There are specialized challenges. “One hundred-and-fifty voices in the choir are 150 different instruments. It is not like conventional instruments, there are no bows to position or buttons to push. The sound is produced internally. It is a combination of the physical and psychological. You have to be pretty creative, use a lot of imagery, focus energy on unifying vowels, to make all those individual voices move together. “

Richmond Symphony Chorus Director Richard Robbins.

“I’m really happy and excited to be working with [Robbins],” Peleggi says. “It is nice to know not just for this specific piece, but for the overall journey for the chorus, evolving their sound. And there are other times when he will be conducting the chorus himself. So, he will be able to bring his own ideas, his own interpretation. Those two phases of his job are extremely important.”

The “Requiem” ends a brilliant season, looking forward to more brilliant programs to come. Next year’s schedule includes Stravinsky’s “The Rite of Spring,” a full orchestral rendition of “Tosca,” a symphony by Wynton Marsalis, and a series of large-scale and chamber works centered on a rare assembly of eight visiting Stradivarius stringed instruments. “I’m so fortunate because the Richmond Symphony is playing really, really at their top,” Peleggi says. “It is a combination of talent, but also attitude. I travel and [hear] orchestras all over the world, and I am looking forward to returning for this finale because we have something special in Richmond. I feel so lucky to be here.”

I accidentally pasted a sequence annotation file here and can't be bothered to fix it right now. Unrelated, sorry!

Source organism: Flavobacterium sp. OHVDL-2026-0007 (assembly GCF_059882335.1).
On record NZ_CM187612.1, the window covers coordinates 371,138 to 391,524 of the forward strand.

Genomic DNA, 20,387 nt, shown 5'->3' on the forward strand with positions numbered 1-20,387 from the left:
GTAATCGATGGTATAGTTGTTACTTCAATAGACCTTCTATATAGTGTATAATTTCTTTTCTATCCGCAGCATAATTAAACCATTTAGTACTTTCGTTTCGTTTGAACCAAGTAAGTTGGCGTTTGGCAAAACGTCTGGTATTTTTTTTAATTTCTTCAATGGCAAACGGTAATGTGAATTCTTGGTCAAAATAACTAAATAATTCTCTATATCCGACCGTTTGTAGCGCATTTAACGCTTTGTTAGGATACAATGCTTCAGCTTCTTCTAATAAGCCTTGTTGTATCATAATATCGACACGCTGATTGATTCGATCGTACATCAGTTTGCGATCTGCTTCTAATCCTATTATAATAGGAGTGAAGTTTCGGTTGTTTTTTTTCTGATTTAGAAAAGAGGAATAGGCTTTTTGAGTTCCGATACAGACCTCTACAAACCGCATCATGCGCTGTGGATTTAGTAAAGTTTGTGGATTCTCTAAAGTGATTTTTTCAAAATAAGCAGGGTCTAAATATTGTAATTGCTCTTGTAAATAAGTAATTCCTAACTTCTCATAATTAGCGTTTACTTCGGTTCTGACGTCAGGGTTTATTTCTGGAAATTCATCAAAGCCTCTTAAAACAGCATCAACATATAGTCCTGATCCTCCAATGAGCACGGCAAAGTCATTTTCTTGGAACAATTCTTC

In an era where everything is conveniently shrunk down to digital bits and streamed into earbuds, the epic scale and emotion of a piece like the “Requiem” can seem small and dated. But rendered by hundreds of artists in front of a large audience in an expansive concert hall, the majestic scale and intimate emotion of the epochal work has room to unfold. A rare conductor like Peleggi has the insight, energy, and artistry to bring to fluid, flowing life the fear and hope frozen in a score a century-and-a-half old.

The Richmond Symphony performs Verdi’s “Requiem” at the Dominion Energy Center’s Carpenter Theatre on Saturday, June 1 at 8 p.m. and Sunday, June 2 at 3 p.m. Tickets are $32 to $86. For more info, visit the Richmond Symphony website.